Capping public sector termination payments - what does it mean for contractors?

01 September 2015


Here, we outline the background to the proposed changes to termination payments for public sector employees and take a close look at what the Government's proposals to "rein in" such termination payments mean for contractors.

Background

Several high-profile cases of public sector employees being paid generous termination payments only to be re-employed in the public sector shortly afterwards led to a consultation in June 2014 about proposals to recover public sector exit payments in certain circumstances.

The result was section 154 of the Small Business, Enterprise and Employment Act 2015, which doesn't itself require exit payments to be repaid, but empowers the Treasury to make further Regulations requiring certain public sector workers to repay specified exit payments if they are re-engaged in the public sector within a prescribed period. The Government has indicated that it will make such regulations by April 2016.

These new Regulations will work alongside the existing provisions in Local Government which provide for repayment of certain termination payments if a recipient is re-employed within 4 weeks of finishing their previous role.

Continuing the theme, in May 2015 the Chancellor said he would bring an end to "six-figure settlements" for public sector workers. A formal consultation on proposals to introduce a £95,000 cap on termination payments for public sector workers was announced on 31 July and closed on 27 August 2015.

The proposed cap would apply directly to central and local government and some Government owned trading businesses, but the Government's consultation document states that it would expect bodies which are outside the direct application of the cap to come forward with their own, commensurate cap on exit payments. The cap would cover a wide range of termination payments, including enhanced pension provision on termination of employment. The capital value of any pension enhancements (such as an immediate unreduced pension on termination of employment) would therefore "count" towards the £95,000 limit.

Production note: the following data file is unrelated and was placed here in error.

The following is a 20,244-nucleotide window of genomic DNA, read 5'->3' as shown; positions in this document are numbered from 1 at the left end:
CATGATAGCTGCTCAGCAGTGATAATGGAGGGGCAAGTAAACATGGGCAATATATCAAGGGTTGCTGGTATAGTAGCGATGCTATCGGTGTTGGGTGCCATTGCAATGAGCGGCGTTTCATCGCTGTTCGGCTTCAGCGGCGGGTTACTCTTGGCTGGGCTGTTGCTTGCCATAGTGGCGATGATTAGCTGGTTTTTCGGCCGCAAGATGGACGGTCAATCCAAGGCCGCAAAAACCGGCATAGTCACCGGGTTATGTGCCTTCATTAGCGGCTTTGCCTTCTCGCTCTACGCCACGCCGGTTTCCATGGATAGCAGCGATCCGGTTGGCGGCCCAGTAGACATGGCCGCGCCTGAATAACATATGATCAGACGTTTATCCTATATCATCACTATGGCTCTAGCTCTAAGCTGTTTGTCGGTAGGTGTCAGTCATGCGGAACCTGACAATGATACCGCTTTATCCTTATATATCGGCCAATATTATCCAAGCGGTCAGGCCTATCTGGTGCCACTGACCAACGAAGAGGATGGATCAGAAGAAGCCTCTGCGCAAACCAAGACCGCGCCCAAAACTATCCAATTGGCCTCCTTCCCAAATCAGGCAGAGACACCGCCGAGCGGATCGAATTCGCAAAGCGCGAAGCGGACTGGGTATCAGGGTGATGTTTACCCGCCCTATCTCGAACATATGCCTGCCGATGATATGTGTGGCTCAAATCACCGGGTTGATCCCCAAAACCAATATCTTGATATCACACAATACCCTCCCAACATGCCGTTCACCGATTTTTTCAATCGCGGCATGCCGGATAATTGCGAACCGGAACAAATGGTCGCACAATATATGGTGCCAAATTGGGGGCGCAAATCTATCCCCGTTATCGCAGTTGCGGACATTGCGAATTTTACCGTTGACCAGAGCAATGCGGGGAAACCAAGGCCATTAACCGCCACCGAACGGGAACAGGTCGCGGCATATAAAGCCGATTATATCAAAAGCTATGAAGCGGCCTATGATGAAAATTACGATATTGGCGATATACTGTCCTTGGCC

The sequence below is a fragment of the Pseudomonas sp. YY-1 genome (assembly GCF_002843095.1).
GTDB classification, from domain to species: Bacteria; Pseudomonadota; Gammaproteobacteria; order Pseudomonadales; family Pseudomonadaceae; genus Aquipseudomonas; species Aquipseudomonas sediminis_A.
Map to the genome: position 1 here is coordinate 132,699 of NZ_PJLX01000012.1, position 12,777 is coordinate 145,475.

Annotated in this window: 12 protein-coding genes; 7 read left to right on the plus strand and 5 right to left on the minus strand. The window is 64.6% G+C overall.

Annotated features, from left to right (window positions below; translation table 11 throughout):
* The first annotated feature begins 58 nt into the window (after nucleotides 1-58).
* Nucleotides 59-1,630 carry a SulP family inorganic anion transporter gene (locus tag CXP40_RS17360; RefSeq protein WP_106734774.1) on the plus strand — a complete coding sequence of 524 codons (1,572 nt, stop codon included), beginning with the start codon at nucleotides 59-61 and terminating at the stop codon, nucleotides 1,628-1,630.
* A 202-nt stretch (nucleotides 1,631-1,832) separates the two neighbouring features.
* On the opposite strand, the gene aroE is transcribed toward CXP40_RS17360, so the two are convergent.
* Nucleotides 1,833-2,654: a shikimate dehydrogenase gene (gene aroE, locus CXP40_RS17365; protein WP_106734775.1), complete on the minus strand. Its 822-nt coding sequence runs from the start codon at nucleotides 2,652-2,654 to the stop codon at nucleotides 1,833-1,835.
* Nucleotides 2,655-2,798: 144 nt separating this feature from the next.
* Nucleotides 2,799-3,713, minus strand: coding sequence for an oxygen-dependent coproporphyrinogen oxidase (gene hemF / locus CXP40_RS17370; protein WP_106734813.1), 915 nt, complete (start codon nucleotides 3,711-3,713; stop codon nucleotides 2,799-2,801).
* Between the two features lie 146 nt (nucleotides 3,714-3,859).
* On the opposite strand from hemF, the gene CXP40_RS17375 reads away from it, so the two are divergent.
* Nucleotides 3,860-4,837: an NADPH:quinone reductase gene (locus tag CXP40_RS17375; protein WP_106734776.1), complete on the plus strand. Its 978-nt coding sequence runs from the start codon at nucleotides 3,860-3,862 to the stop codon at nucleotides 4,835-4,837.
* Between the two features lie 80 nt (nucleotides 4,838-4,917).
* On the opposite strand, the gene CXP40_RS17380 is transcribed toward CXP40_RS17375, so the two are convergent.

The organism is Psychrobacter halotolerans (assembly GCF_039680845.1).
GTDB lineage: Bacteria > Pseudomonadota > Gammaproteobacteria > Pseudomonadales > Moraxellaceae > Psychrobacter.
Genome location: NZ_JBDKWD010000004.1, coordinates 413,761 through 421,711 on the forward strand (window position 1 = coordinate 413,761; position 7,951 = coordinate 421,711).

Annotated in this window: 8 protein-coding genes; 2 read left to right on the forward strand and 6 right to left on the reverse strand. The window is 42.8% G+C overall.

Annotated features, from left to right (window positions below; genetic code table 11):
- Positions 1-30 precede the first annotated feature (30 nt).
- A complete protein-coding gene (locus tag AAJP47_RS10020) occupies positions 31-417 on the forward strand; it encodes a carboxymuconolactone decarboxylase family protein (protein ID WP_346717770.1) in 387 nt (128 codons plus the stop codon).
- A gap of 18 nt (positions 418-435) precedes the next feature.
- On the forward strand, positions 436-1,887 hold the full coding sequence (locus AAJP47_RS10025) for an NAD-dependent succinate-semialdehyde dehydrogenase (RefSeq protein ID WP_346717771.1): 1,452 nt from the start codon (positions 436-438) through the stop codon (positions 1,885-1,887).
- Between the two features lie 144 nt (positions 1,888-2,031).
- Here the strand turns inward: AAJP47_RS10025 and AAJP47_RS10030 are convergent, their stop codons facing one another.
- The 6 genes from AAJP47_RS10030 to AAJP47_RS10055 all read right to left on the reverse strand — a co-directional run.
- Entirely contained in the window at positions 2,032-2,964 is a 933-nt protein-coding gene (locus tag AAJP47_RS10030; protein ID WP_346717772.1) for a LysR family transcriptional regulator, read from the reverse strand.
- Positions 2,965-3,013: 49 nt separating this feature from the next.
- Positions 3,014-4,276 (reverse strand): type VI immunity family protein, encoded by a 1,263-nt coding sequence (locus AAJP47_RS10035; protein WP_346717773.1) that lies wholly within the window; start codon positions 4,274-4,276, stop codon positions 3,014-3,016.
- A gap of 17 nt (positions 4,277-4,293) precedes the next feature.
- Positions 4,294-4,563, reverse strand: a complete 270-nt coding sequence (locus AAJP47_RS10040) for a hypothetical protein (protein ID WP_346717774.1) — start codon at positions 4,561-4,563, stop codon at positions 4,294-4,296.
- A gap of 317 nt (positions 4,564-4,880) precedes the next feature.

If the actuarial value of an accrued pension enhancement exceeds the £95,000 cap (which would not be inconceivable for long-serving employees with a high pensionable salary) it's not yet clear how the cap would apply. The consultation states clearly that accrued pension rights will not be affected but there is no further indication of how this would be achieved, given that the capital cost of a pension enhancement is usually determined actuarially rather than directly controlled by the employer.

There would be an exception from the new cap for payments made "following litigation for breach of contract or unfair dismissal" but it's not yet clear whether this exception would be wide enough to cover payments made after litigation has started but before any judgment is issued. Depending on how widely this exception is framed in any final legislation, affected public bodies could therefore need to seek Treasury approval for termination payments.

What might all this mean for contractors?

These measures are likely to have a significant impact on people-management strategy for public sector employers (and indeed the consultations contain details of HM Treasury's assessment of the impact on public finances). But they are also likely to have a significant impact upon those service providers contracting with the public sector.